Check out http://crockpot365.blogspot.com/ for a pho recipe you can make in your crockpot, as well as over 200 gluten-free crockpot recipes. This gal is amazing! And every recipe of hers that I have tried has been a winner (as well as a Godsend, since they are so easy, and yet force you to be organized).

0

Share this post


Link to post
Share on other sites
The Hoisin sauce (plum) on the side is a problem. It contains wheat. I've had the soup without that sauce and it was great. You should definitely ask though. A waiter brought out the label to my table.

Thanks!

0

Share this post


Link to post
Share on other sites
Check out http://crockpot365.blogspot.com/ for a pho recipe you can make in your crockpot, as well as over 200 gluten-free crockpot recipes. This gal is amazing! And every recipe of hers that I have tried has been a winner (as well as a Godsend, since they are so easy, and yet force you to be organized).

Yes. I have seen her site. Pho just isn't something I am interested in making at home. I most likely wouldn't/couldn't eat it and husband would only eat it if very hot/spicy. But thanks!

0

Share this post


Link to post
Share on other sites

It's so hard for me not to eat Pho as I am vietnamese myself lol. Pho contains a lot of MSG so it's a no for me

0

Share this post


Link to post
Share on other sites

Addressing just the gluten angle, since I don't worry about soy or peanuts and can't say.

Pho made the real way should be gluten-free. I've yet to find a fish sauce with wheat, although I'm not saying there isn't one. The beef base should be made at the restaurant, not out of a can (and the majority of broths are in fact gluten-free anyway). I rarely if ever see an actual "rice" noodle that contains wheat, especially since wheat is more expensive than rice. Will there be CC at the restaurant? Well, that can happen most anywhere.

Bottom line? Ask. Just as at any restaurant.

richard

1

Share this post


Link to post
Share on other sites

The risk of CC in vietnamese restaurants is high since they use soy, and they fry a lot of rice dishes. Plus communication is not always easy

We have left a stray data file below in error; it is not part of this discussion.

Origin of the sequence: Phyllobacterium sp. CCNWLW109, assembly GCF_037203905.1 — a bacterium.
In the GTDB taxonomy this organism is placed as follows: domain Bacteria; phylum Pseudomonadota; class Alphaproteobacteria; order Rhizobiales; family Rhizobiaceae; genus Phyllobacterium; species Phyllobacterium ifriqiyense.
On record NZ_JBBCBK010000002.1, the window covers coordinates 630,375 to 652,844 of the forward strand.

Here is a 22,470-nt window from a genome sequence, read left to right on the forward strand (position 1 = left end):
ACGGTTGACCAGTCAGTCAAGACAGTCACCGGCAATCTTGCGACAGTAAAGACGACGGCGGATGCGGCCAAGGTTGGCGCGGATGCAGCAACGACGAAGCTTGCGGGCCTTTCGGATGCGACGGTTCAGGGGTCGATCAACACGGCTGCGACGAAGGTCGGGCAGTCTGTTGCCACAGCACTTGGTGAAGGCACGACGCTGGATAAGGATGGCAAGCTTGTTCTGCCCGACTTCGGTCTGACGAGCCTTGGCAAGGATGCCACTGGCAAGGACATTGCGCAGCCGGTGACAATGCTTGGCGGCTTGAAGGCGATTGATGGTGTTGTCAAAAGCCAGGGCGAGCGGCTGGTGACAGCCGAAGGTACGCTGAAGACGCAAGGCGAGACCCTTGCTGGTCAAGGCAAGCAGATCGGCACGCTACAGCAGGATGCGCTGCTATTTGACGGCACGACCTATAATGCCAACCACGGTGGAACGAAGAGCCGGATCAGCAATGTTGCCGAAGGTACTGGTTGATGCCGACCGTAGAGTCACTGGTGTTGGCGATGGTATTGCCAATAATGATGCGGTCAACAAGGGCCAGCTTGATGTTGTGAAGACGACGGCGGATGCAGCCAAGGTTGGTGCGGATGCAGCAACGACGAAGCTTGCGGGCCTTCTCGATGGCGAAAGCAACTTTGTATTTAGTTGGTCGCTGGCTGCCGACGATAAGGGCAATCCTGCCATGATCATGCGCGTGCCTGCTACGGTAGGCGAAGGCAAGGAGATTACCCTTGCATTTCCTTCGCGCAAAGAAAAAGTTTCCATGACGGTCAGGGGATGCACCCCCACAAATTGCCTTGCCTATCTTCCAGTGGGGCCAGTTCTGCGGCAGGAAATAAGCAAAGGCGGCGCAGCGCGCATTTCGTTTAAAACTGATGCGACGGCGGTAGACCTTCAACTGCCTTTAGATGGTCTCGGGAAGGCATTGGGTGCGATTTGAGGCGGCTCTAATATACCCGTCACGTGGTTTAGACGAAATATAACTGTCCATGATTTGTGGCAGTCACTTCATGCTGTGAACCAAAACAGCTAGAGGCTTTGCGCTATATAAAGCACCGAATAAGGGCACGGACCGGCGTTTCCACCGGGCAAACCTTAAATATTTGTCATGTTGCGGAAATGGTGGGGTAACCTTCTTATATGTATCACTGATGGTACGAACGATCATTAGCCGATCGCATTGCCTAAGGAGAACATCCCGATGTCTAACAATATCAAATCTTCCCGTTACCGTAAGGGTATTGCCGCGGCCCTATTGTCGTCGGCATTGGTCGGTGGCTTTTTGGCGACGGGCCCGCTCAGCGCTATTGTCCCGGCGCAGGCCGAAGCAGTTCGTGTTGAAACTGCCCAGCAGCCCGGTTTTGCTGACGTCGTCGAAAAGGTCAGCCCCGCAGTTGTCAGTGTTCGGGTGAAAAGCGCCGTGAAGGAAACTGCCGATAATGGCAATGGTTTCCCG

0

Share this post


Link to post
Share on other sites

The risk of CC in vietnamese restaurants is high since they use soy, and they fry a lot of rice dishes. Plus communication is not always easy

This is why I would not go. It's a moot point now anyway. She is on a low carb diet.

0

Share this post


Link to post
Share on other sites

One thing that's nice about Vietnamese restaurants is that they usually have several dishes that are not made with any soy sauce and are pretty light, steamed, fresh dishes. A lot of them will have a grilled chicken and rice dish that is prety plain but still tasty. So maybe that could be an option. I'd probably find out ahead of time if they marinate the meat of their grilled dishes and if so in what. I have not had problems with a similar dish at my local Vietnamese restaurant.

1

Share this post


Link to post
Share on other sites

The risk of CC in vietnamese restaurants is high since they use soy, and they fry a lot of rice dishes. Plus communication is not always easy

They use a lot of soy, or soy sauce? Soy itself is not a problem for celiacs (unless you are also intolerant of soy).

richard

0

Share this post


Link to post
Share on other sites

I made the 365 crockpot recipe over the weekend, very good! I added some mushrooms for a little more stubstance. Wife add straw mushrooms and baby bok choi to hers.

0

Share this post


Link to post
Share on other sites

Pho is one of my most favorite foods ever. I use the rice noodles in in all types of dishes because they are gluten free. Most Vietnamese foods is already gluten free because they use rice as their primary starch and they don't use soy sauce very often in their cuisine.

Any good pho place will make their own broth from bones rather than bouillon. I have never heard of a place using prepackaged soup or broth for their soups it would not be very cost effective, it doesn't really make sense to me but I guess it's not impossible, but easy enough to just ask about. 

I had pho tonight, it was amazing, I made sure to ask that they make the broth with gluten-free fish sauce, I double checked and asked about how the chicken was cooked(it's almost always just boiled and sliced) and I did not use their hoisen sauce, I have my own gluten free hoisen sauce. I also don't do MSG so that narrows the places I can go down a lot. I recommend finding a good pho place you can talk to someone who really knows the answers to what you're asking, I always call ahead. The very sweet woman I spoke to tonight didn't speak english very well so she called her daughter who then called me and we talked ingredients. Now I know for sure I can eat at the Saigon Boat Cafe on Alki beach in Seattle. Pho is a staple for me here in the rainy northwest during winter time, I can't imagine going without it!